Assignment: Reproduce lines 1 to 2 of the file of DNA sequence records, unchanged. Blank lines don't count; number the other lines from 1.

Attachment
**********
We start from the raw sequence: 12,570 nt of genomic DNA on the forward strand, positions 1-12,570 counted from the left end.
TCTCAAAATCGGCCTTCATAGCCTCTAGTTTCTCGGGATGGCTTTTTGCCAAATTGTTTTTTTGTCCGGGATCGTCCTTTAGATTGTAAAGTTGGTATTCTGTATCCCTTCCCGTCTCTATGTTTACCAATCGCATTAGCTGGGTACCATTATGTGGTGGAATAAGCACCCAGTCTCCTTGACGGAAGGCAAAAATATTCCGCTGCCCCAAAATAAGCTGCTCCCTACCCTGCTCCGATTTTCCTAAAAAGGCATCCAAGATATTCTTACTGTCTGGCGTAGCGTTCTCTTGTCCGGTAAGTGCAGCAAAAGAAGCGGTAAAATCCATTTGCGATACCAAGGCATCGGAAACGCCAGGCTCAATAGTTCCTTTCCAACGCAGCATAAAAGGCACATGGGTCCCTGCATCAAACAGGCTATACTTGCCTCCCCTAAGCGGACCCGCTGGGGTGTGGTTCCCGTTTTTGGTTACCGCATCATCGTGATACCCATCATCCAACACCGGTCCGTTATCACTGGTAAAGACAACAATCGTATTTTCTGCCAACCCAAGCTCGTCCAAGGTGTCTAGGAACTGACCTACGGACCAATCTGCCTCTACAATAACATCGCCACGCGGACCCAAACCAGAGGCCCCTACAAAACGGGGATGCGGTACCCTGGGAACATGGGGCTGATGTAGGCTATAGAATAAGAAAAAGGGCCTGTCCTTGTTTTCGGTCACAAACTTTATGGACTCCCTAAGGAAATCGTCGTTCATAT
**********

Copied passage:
We start from the raw sequence: 12,570 nt of genomic DNA on the forward strand, positions 1-12,570 counted from the left end.
TCTCAAAATCGGCCTTCATAGCCTCTAGTTTCTCGGGATGGCTTTTTGCCAAATTGTTTTTTTGTCCGGGATCGTCCTTTAGATTGTAAAGTTGGTATTCTGTATCCCTTCCCGTCTCTATGTTTACCAATCGCATTAGCTGGGTACCATTATGTGGTGGAATAAGCACCCAGTCTCCTTGACGGAAGGCAAAAATATTCCGCTGCCCCAAAATAAGCTGCTCCCTACCCTGCTCCGATTTTCCTAAAAAGGCATCCAAGATATTCTTACTGTCTGGCGTAGCGTTCTCTTGTCCGGTAAGTGCAGCAAAAGAAGCGGTAAAATCCATTTGCGATACCAAGGCATCGGAAACGCCAGGCTCAATAGTTCCTTTCCAACGCAGCATAAAAGGCACATGGGTCCCTGCATCAAACAGGCTATACTTGCCTCCCCTAAGCGGACCCGCTGGGGTGTGGTTCCCGTTTTTGGTTACCGCATCATCGTGATACCCATCATCCAACACCGGTCCGTTATCACTGGTAAAGACAACAATCGTATTTTCTGCCAACCCAAGCTCGTCCAAGGTGTCTAGGAACTGACCTACGGACCAATCTGCCTCTACAATAACATCGCCACGCGGACCCAAACCAGAGGCCCCTACAAAACGGGGATGCGGTACCCTGGGAACATGGGGCTGATGTAGGCTATAGAATAAGAAAAAGGGCCTGTCCTTGTTTTCGGTCACAAACTTTATGGACTCCCTAAGGAAATCGTCGTTCATAT